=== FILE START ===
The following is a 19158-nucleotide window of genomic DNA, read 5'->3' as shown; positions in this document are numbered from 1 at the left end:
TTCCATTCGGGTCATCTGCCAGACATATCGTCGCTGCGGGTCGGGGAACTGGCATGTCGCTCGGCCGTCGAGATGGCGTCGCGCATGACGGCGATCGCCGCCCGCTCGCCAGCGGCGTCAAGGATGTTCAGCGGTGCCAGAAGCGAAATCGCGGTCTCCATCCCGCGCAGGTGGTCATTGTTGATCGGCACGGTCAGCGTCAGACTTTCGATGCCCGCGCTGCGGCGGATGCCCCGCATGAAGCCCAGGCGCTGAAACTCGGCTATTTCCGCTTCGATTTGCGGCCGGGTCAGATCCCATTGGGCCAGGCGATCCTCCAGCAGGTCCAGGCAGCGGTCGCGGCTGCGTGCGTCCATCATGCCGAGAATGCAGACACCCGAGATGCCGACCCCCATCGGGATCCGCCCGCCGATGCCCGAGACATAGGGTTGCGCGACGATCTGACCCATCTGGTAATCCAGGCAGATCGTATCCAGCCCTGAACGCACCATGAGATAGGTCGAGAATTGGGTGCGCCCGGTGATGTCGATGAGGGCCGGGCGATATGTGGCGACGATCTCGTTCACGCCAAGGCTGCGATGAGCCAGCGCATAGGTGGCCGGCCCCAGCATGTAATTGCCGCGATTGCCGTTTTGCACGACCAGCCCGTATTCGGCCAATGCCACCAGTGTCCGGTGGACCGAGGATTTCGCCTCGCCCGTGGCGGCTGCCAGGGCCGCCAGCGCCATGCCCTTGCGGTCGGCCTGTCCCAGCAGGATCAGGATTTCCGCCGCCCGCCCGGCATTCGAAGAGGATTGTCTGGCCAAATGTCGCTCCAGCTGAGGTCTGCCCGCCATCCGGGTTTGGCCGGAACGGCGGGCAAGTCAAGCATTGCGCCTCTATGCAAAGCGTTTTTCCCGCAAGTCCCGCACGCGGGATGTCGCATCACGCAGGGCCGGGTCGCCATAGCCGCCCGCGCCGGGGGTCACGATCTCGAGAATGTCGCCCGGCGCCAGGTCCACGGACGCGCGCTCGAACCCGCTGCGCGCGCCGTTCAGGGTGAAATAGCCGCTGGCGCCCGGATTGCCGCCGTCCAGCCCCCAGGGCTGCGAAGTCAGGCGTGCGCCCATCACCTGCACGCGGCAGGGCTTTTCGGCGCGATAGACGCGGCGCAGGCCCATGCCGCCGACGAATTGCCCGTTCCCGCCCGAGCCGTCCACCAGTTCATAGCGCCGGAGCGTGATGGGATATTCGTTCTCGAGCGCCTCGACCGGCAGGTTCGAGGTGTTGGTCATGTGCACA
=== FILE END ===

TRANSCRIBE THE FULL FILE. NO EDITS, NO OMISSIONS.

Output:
The following is a 19158-nucleotide window of genomic DNA, read 5'->3' as shown; positions in this document are numbered from 1 at the left end:
TTCCATTCGGGTCATCTGCCAGACATATCGTCGCTGCGGGTCGGGGAACTGGCATGTCGCTCGGCCGTCGAGATGGCGTCGCGCATGACGGCGATCGCCGCCCGCTCGCCAGCGGCGTCAAGGATGTTCAGCGGTGCCAGAAGCGAAATCGCGGTCTCCATCCCGCGCAGGTGGTCATTGTTGATCGGCACGGTCAGCGTCAGACTTTCGATGCCCGCGCTGCGGCGGATGCCCCGCATGAAGCCCAGGCGCTGAAACTCGGCTATTTCCGCTTCGATTTGCGGCCGGGTCAGATCCCATTGGGCCAGGCGATCCTCCAGCAGGTCCAGGCAGCGGTCGCGGCTGCGTGCGTCCATCATGCCGAGAATGCAGACACCCGAGATGCCGACCCCCATCGGGATCCGCCCGCCGATGCCCGAGACATAGGGTTGCGCGACGATCTGACCCATCTGGTAATCCAGGCAGATCGTATCCAGCCCTGAACGCACCATGAGATAGGTCGAGAATTGGGTGCGCCCGGTGATGTCGATGAGGGCCGGGCGATATGTGGCGACGATCTCGTTCACGCCAAGGCTGCGATGAGCCAGCGCATAGGTGGCCGGCCCCAGCATGTAATTGCCGCGATTGCCGTTTTGCACGACCAGCCCGTATTCGGCCAATGCCACCAGTGTCCGGTGGACCGAGGATTTCGCCTCGCCCGTGGCGGCTGCCAGGGCCGCCAGCGCCATGCCCTTGCGGTCGGCCTGTCCCAGCAGGATCAGGATTTCCGCCGCCCGCCCGGCATTCGAAGAGGATTGTCTGGCCAAATGTCGCTCCAGCTGAGGTCTGCCCGCCATCCGGGTTTGGCCGGAACGGCGGGCAAGTCAAGCATTGCGCCTCTATGCAAAGCGTTTTTCCCGCAAGTCCCGCACGCGGGATGTCGCATCACGCAGGGCCGGGTCGCCATAGCCGCCCGCGCCGGGGGTCACGATCTCGAGAATGTCGCCCGGCGCCAGGTCCACGGACGCGCGCTCGAACCCGCTGCGCGCGCCGTTCAGGGTGAAATAGCCGCTGGCGCCCGGATTGCCGCCGTCCAGCCCCCAGGGCTGCGAAGTCAGGCGTGCGCCCATCACCTGCACGCGGCAGGGCTTTTCGGCGCGATAGACGCGGCGCAGGCCCATGCCGCCGACGAATTGCCCGTTCCCGCCCGAGCCGTCCACCAGTTCATAGCGCCGGAGCGTGATGGGATATTCGTTCTCGAGCGCCTCGACCGGCAGGTTCGAGGTGTTGGTCATGTGCACA